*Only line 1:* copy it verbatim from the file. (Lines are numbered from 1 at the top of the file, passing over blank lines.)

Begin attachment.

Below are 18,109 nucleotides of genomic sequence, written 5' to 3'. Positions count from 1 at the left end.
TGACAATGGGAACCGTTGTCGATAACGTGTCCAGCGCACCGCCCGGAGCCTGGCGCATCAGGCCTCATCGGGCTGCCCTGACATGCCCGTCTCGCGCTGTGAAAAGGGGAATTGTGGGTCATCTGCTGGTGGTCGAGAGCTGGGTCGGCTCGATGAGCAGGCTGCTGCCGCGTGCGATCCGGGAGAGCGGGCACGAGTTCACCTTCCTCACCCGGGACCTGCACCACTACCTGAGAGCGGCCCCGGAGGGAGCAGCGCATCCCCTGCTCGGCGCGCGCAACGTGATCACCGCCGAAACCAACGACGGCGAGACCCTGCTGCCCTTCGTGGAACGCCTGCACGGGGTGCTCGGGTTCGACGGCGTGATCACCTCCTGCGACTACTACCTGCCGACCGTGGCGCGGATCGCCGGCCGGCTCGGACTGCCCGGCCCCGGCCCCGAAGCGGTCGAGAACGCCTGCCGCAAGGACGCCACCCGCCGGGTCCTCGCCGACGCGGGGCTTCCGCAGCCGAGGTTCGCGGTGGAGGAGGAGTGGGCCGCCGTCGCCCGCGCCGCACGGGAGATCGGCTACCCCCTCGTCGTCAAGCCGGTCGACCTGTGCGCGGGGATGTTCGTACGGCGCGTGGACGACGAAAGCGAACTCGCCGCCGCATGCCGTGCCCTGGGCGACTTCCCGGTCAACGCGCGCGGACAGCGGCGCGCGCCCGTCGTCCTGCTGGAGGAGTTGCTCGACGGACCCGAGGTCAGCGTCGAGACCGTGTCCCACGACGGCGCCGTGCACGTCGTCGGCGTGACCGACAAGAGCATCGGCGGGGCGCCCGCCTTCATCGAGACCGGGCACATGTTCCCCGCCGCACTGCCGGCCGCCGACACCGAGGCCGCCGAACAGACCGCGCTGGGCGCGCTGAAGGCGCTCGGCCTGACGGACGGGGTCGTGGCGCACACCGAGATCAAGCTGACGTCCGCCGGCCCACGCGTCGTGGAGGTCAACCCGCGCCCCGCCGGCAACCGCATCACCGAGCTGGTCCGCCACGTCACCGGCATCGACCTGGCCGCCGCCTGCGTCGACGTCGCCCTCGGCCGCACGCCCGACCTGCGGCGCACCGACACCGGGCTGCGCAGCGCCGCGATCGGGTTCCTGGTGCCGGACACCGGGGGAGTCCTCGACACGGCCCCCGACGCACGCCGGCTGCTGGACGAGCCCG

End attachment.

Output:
Below are 18,109 nucleotides of genomic sequence, written 5' to 3'. Positions count from 1 at the left end.